Part 20: learn how to submit your ebook to cataloguing in publication databases.
This article deals specifically with Australian publishing matters. If you are a reader from the United States, a similar scheme is run by the National Library of Congress. Agencies in the United Kingdom and Canada also record CiP details. If readers from elsewhere are aware of CiP programs in their own country, please feel free to add details in the comments. Cheers.
So, what does CiP do?
Cataloguing in publication is a free bibliographic database service run by the National Library of Australia, and which holds records of all books published in Australia, including indie ebooks. The CiP record is added to the Australian National Bibliographic Database, which provides advance notice of new publications to libraries, booksellers and the general public. It’s a step undertaken during the publishing process, as follows:
1. Decide on the book’s title.
2. Assign an ISBN to the book.
3. Submit the book’s details and ISBN to the CiP staff.
4. Continue working on the publishing process during the two week turnaround period.
5. Add the CiP entry to the front or back matter.
6. Publish the book.
The full process to obtain a CiP entry is explained here, and a list of criteria for eligibilty is here. Note that books without an ISBN are ineligible for CiP. In my case, because my Kindle version of Saving Davey Gravy was only assigned an ASIN, it will be ineligible for CiP. When I release an EPUB version with an assigned ISBN, I’ll submit the details to the NLA and update this post.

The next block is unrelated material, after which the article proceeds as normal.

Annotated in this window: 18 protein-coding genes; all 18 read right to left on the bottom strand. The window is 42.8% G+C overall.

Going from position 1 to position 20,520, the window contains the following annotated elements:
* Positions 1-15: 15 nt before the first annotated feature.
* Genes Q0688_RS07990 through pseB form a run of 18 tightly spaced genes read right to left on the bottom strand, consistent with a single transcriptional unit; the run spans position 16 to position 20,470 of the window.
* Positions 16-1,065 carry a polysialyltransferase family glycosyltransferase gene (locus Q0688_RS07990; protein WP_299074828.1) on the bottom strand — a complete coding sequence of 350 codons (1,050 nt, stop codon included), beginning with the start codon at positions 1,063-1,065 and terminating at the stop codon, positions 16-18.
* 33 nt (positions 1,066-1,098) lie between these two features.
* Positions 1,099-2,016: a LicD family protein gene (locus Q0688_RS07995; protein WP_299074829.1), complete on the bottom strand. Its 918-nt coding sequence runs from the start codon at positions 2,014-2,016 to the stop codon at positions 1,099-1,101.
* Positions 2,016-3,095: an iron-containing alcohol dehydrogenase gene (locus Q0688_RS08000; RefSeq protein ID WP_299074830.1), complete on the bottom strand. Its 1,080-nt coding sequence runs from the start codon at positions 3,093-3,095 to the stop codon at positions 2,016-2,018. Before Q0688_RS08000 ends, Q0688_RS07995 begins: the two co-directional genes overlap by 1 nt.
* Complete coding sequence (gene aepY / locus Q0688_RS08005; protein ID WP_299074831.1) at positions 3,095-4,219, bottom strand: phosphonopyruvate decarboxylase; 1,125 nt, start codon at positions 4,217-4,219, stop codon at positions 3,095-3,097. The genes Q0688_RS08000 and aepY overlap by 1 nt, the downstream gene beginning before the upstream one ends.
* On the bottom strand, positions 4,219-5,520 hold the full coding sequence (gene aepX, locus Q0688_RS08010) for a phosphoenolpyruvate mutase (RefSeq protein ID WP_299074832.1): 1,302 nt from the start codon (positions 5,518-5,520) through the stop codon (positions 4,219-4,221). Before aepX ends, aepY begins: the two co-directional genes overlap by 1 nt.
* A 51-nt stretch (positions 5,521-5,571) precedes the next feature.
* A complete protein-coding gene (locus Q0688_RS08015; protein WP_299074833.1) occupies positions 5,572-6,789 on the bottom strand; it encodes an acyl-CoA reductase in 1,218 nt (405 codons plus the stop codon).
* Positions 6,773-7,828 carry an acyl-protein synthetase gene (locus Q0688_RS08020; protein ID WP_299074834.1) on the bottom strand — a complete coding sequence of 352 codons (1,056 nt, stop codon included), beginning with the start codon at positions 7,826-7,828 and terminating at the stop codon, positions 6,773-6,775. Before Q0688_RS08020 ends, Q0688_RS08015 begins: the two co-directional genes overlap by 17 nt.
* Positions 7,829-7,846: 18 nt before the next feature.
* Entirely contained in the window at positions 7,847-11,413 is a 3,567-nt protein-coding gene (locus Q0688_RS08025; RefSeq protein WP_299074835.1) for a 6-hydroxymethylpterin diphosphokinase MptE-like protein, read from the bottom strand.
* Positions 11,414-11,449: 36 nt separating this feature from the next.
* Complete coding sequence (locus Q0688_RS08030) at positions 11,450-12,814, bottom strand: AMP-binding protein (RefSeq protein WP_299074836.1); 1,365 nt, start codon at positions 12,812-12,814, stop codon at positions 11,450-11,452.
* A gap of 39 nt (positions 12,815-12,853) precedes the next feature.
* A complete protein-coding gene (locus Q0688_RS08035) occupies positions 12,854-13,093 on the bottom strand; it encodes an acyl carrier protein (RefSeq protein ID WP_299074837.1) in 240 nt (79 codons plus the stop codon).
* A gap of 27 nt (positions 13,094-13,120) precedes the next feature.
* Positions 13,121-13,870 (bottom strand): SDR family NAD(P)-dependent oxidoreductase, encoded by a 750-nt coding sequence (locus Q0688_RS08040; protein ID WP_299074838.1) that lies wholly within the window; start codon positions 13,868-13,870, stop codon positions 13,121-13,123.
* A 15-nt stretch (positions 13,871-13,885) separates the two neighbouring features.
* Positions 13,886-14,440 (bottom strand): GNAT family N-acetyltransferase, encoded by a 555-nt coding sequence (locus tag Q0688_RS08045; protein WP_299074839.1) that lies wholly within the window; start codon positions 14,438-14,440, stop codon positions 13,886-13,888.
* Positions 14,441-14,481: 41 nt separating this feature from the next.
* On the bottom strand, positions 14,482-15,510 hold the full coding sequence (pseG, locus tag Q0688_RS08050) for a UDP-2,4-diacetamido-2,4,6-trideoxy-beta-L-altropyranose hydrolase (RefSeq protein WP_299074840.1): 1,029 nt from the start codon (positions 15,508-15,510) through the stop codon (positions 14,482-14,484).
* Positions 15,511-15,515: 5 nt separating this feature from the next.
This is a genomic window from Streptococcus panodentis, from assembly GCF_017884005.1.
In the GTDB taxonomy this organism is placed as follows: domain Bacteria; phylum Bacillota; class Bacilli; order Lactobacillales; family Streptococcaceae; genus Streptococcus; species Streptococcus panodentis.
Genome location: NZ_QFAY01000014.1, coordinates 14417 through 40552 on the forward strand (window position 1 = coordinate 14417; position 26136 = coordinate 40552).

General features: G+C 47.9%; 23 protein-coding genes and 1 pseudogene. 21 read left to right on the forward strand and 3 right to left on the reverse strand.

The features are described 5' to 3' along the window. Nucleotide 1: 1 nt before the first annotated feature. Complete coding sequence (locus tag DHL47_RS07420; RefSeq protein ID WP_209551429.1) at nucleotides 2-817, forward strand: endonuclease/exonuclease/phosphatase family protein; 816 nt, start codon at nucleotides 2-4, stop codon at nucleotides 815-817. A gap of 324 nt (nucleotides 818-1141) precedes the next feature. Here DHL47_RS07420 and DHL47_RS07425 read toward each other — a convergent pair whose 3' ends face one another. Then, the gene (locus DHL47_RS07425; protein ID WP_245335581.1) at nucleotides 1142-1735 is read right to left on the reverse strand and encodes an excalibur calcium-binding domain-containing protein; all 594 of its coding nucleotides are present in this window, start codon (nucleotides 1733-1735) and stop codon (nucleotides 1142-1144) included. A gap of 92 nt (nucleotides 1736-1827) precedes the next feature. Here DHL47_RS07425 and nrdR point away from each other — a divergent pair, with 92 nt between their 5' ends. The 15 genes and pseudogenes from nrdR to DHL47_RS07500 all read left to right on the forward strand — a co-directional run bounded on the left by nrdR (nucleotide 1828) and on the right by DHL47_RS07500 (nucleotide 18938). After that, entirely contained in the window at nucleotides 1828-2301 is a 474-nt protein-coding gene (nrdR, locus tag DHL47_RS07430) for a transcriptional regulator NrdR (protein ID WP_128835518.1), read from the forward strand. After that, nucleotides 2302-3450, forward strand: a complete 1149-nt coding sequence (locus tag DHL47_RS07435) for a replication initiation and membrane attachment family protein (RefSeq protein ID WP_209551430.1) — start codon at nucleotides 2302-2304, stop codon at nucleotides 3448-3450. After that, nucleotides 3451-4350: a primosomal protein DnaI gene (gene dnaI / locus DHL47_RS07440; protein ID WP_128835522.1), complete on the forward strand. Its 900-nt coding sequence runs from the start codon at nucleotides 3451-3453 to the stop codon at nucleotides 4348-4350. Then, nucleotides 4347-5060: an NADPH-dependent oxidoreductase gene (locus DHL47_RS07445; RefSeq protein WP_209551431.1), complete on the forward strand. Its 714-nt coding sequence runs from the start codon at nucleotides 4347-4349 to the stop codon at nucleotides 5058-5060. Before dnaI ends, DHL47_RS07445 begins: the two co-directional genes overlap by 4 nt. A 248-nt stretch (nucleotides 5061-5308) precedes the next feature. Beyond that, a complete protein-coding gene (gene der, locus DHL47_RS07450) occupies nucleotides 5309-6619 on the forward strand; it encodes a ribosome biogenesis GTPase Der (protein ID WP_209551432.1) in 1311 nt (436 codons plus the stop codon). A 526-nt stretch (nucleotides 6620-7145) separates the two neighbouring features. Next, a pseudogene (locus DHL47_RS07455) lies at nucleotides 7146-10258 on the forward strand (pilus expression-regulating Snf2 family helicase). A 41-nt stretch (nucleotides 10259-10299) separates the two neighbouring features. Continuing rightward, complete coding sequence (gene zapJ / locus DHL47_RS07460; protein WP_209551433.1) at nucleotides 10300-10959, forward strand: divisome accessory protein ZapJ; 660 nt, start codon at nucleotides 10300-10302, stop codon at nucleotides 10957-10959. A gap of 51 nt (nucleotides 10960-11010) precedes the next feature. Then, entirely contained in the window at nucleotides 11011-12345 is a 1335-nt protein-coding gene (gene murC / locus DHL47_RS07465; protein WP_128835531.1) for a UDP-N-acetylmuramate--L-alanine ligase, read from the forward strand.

What is the benefit to indie publishers? There’s not a lot of data available on this. The two main arguments made are:
1. CiP assists industry professionals, especially librarians, to locate details about an author and their books
2. a CiP entry makes the front/ back matter of a book look more professional.
Of course, both of these arguments have much less to do with ebooks than paper books. On the other hand, it’s a small investment in time for possibly increased recognition and sales of your ebook.
It is a requirement for publishers to deposit a copy of any work published in Australia with the NLA and the state library of your home state. However, at the moment, this does not apply to ebooks, except those published in Western Australia, where the relevant law was modified to include ebooks in late 2012. Staff at the Legal Deposit Unit have informed me that these changes will be introduced in other states in the near future. Some rather terse commentary on the subject is available here.
Proceed to Part 21: ‘Uploading to Amazon’s Kindle Direct Publishing, part 1’, or return to the article index.
While I’ve endeavoured to provide you with accurate information, what is considered ‘accurate’ will change over time. If I’m wrong, or you’d like to ask a question or share your thoughts, I’d love to hear your take on things.